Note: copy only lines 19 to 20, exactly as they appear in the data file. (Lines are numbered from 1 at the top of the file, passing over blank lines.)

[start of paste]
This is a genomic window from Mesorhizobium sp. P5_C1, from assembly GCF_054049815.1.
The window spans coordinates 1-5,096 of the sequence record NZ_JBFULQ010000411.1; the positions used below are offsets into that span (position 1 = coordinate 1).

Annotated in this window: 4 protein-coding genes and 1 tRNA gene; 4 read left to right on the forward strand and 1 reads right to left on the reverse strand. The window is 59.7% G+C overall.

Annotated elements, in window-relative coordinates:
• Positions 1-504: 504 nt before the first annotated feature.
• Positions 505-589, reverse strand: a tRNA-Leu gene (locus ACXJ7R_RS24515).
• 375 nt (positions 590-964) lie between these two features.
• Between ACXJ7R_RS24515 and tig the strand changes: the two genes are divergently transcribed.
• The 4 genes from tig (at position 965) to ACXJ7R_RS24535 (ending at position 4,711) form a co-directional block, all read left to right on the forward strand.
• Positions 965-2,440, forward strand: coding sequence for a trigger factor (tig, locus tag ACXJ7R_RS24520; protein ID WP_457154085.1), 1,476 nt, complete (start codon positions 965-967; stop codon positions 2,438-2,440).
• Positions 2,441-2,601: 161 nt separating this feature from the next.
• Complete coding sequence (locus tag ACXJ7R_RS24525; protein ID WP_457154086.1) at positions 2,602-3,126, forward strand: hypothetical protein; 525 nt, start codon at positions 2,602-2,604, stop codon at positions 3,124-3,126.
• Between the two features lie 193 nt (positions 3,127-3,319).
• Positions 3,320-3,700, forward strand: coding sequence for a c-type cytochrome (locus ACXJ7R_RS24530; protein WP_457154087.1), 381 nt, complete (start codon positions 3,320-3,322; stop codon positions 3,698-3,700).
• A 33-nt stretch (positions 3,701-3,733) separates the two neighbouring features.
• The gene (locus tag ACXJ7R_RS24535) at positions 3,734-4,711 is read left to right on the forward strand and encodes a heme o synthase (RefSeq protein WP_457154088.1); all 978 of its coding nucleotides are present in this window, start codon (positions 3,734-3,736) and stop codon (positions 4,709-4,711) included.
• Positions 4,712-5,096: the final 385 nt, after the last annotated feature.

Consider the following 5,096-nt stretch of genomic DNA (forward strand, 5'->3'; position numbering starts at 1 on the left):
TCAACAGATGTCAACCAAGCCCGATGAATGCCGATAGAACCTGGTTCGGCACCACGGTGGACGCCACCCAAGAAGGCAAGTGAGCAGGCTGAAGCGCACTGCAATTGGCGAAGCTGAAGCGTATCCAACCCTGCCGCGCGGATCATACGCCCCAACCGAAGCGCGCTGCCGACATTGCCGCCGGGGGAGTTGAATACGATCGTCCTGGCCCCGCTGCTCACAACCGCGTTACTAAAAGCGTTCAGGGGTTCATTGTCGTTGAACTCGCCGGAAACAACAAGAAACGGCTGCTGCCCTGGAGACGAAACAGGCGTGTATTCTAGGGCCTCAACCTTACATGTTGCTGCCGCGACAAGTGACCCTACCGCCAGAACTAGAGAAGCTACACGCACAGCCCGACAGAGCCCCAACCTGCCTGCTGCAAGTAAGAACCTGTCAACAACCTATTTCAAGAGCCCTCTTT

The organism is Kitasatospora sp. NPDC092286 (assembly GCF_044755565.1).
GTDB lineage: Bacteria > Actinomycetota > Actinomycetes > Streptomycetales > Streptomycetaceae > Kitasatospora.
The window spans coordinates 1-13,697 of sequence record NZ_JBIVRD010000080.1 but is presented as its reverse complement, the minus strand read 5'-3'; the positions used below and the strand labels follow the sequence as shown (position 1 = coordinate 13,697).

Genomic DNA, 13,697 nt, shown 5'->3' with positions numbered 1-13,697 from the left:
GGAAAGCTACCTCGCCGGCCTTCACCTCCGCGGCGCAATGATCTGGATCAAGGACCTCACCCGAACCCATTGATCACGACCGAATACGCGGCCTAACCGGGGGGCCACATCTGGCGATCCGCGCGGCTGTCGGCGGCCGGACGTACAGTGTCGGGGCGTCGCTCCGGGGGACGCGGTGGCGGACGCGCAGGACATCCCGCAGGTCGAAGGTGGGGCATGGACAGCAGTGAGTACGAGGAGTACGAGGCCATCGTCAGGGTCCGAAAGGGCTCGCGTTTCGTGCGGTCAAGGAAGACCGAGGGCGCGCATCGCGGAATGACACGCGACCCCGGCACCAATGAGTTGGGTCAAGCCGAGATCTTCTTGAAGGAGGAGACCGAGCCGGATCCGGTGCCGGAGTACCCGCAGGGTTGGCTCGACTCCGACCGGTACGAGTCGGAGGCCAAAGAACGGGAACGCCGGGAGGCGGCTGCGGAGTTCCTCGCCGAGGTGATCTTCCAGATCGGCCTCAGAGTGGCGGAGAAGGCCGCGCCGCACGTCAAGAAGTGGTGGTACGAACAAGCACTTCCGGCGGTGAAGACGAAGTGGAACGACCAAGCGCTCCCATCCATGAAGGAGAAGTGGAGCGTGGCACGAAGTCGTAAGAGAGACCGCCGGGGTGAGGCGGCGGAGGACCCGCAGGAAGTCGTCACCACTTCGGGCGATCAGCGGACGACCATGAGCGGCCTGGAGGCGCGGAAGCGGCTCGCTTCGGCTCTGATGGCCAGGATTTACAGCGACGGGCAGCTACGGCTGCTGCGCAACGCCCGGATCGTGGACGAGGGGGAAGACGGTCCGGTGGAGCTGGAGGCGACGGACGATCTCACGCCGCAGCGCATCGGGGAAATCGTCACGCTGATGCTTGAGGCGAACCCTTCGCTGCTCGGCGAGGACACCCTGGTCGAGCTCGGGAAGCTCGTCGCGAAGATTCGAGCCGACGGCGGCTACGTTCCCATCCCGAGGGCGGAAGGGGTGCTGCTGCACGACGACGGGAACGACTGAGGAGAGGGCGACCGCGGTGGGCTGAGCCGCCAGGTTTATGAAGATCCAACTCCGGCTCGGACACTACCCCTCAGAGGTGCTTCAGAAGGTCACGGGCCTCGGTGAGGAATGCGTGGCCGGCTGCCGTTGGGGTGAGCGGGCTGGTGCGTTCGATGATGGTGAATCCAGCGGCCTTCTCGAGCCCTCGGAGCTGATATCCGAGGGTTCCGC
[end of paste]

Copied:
TCAACAGATGTCAACCAAGCCCGATGAATGCCGATAGAACCTGGTTCGGCACCACGGTGGACGCCACCCAAGAAGGCAAGTGAGCAGGCTGAAGCGCACTGCAATTGGCGAAGCTGAAGCGTATCCAACCCTGCCGCGCGGATCATACGCCCCAACCGAAGCGCGCTGCCGACATTGCCGCCGGGGGAGTTGAATACGATCGTCCTGGCCCCGCTGCTCACAACCGCGTTACTAAAAGCGTTCAGGGGTTCATTGTCGTTGAACTCGCCGGAAACAACAAGAAACGGCTGCTGCCCTGGAGACGAAACAGGCGTGTATTCTAGGGCCTCAACCTTACATGTTGCTGCCGCGACAAGTGACCCTACCGCCAGAACTAGAGAAGCTACACGCACAGCCCGACAGAGCCCCAACCTGCCTGCTGCAAGTAAGAACCTGTCAACAACCTATTTCAAGAGCCCTCTTT

The organism is Kitasatospora sp. NPDC092286 (assembly GCF_044755565.1).